The leading executive of the company behind controversial targeted-ads technology, Phorm, has defended the software from accusations that it’s an intrusion of an individual’s online privacy. He claims instead that it’s leading the way for online privacy and helping deliver a more cost-effective internet experience for both users and advertisers.

In an exclusive interview with TechRadar, Phorm CEO Kent Ertugrul said that while a “small minority” of users were still concerned with privacy issues, Phorm is actually way ahead of the competition when it comes to the security and anonymity of collected data.

"The other major online ad companies store your personal information for at least 13 months before they even anonymise it," he said.

Anonymous data mining

Explaining Phorm’s stance on privacy, Mr Ertugrul claimed that data collection was completely anonymous: "We do not store IP addresses and do not store browsing histories. In fact we don’t know who a user is or where they have been," he said.

Mr Ertugrul also dismissed the idea that the ‘profiling’ of an internet user was tantamount to ‘spying’ on them, regardless of whether their data was being collected anonymously.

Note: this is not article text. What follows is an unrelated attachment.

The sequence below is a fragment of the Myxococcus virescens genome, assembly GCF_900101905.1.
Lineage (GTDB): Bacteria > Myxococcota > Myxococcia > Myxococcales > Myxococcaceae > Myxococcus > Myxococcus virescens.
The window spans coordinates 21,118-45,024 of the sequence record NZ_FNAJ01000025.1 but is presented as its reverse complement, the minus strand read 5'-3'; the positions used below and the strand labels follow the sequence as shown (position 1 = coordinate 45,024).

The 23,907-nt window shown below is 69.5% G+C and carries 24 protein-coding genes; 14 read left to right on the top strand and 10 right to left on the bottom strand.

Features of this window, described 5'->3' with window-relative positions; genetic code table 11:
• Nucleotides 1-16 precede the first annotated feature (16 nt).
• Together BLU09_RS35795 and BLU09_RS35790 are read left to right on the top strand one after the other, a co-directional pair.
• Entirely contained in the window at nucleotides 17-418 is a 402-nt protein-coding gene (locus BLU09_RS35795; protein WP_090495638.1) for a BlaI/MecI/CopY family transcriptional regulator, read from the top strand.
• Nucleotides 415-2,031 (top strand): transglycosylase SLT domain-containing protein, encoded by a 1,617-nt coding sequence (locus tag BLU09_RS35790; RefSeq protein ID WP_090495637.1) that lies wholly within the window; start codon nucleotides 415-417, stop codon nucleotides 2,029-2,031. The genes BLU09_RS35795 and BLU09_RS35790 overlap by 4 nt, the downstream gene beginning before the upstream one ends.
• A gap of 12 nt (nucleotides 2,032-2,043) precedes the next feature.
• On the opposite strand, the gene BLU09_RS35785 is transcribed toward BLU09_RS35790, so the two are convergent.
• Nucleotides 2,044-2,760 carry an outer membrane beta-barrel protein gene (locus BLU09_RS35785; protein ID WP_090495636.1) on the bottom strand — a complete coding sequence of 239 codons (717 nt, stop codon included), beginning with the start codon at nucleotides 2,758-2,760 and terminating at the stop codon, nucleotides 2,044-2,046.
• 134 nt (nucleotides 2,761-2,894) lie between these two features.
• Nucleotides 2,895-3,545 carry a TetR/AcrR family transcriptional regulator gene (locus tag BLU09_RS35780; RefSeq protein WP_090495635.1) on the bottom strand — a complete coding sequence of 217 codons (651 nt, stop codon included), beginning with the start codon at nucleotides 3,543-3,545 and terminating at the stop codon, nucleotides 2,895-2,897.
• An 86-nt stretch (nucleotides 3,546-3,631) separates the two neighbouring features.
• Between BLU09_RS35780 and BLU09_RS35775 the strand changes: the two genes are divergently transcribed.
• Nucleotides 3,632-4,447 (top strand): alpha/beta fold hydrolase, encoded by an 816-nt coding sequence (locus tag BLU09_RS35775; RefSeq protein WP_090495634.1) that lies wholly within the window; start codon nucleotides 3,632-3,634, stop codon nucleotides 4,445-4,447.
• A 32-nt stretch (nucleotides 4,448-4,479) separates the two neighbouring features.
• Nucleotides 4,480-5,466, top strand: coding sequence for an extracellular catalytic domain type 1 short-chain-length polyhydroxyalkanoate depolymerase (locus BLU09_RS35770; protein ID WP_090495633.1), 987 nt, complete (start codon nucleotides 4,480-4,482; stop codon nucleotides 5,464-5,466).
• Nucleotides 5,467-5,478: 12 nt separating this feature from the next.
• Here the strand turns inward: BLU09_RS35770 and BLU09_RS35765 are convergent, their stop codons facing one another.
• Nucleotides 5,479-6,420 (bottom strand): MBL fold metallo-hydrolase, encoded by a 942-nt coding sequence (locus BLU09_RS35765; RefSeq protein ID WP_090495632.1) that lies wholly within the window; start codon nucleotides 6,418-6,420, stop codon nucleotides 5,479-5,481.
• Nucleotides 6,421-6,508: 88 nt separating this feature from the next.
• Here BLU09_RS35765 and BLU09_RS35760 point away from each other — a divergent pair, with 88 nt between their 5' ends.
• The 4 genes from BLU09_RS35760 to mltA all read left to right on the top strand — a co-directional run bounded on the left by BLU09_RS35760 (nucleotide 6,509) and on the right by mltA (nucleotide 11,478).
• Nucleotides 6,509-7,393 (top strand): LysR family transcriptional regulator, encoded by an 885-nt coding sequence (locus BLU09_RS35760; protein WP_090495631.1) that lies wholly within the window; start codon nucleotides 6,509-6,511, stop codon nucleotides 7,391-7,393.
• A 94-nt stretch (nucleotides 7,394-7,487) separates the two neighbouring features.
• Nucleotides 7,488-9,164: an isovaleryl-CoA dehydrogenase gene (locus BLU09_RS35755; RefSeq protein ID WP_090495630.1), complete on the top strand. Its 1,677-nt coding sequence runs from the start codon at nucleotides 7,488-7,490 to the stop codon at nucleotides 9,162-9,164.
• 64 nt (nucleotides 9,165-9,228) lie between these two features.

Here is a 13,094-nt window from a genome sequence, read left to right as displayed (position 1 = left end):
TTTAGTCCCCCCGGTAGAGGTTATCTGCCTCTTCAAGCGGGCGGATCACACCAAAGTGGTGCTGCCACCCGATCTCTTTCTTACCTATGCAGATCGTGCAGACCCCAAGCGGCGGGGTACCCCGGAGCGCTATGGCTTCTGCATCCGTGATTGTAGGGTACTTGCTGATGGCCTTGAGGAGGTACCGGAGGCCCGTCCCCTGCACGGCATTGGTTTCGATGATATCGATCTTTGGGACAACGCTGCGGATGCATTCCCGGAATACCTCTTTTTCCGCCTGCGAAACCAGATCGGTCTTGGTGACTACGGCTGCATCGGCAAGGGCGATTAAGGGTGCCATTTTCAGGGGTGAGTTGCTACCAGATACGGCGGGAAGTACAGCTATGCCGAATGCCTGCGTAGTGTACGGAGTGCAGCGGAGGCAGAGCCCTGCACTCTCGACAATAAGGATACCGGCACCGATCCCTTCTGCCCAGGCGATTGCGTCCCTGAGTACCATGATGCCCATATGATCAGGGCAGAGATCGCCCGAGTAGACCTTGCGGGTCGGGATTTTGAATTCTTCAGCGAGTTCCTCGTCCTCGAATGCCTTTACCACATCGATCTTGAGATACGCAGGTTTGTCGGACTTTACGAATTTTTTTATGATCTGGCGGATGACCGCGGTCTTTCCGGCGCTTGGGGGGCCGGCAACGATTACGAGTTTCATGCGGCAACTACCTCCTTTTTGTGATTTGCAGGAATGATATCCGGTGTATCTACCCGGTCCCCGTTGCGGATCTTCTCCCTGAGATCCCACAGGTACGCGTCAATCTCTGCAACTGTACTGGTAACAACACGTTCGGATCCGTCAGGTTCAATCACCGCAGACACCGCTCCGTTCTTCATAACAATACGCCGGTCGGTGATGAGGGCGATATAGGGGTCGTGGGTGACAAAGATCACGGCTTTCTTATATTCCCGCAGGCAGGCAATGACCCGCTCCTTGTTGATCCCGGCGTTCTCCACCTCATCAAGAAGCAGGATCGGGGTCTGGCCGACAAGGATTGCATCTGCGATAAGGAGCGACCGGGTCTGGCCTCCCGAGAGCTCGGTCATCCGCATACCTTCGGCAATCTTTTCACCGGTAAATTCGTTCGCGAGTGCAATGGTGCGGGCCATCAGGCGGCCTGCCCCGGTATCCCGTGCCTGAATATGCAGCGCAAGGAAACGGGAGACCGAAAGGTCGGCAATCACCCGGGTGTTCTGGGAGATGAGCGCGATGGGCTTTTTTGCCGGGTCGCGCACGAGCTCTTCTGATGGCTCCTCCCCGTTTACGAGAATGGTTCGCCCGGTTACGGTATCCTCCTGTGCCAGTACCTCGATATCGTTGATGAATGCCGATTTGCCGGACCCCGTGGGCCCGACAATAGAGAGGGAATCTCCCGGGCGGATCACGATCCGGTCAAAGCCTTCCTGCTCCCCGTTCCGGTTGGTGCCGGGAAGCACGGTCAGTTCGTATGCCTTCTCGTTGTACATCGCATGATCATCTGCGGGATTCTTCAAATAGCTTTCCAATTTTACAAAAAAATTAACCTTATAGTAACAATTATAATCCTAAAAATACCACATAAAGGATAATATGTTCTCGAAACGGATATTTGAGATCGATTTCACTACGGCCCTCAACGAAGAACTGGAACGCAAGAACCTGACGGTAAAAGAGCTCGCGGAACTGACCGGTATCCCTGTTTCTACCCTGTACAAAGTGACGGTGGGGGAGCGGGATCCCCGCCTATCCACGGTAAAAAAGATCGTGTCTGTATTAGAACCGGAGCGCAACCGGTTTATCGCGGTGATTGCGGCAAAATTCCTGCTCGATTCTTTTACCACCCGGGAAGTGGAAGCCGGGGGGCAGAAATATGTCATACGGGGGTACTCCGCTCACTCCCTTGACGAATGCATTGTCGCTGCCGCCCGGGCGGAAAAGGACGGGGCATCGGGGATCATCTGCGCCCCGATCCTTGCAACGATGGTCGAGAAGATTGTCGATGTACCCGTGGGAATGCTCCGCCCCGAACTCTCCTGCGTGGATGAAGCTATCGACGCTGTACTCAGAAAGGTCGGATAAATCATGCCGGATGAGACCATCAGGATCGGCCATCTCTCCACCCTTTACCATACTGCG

"We will not be profiling users – we are not attempting to build a picture about a particular user by storing data on them and their activities online. We don’t know who the users are – all we have is a random number," he said.

No sensitive info

Mr Ertugrul also insisted that Phorm technology was not designed to collect any data on "sensitive topics", including "adult content" and "medical conditions". In addition personal details such as phone numbers or postcodes would also be ignored:

"The system is designed to ignore any data that might be personal such as names or long numbers which might be telephone numbers or postcodes," he said.

To read the full interview click right here.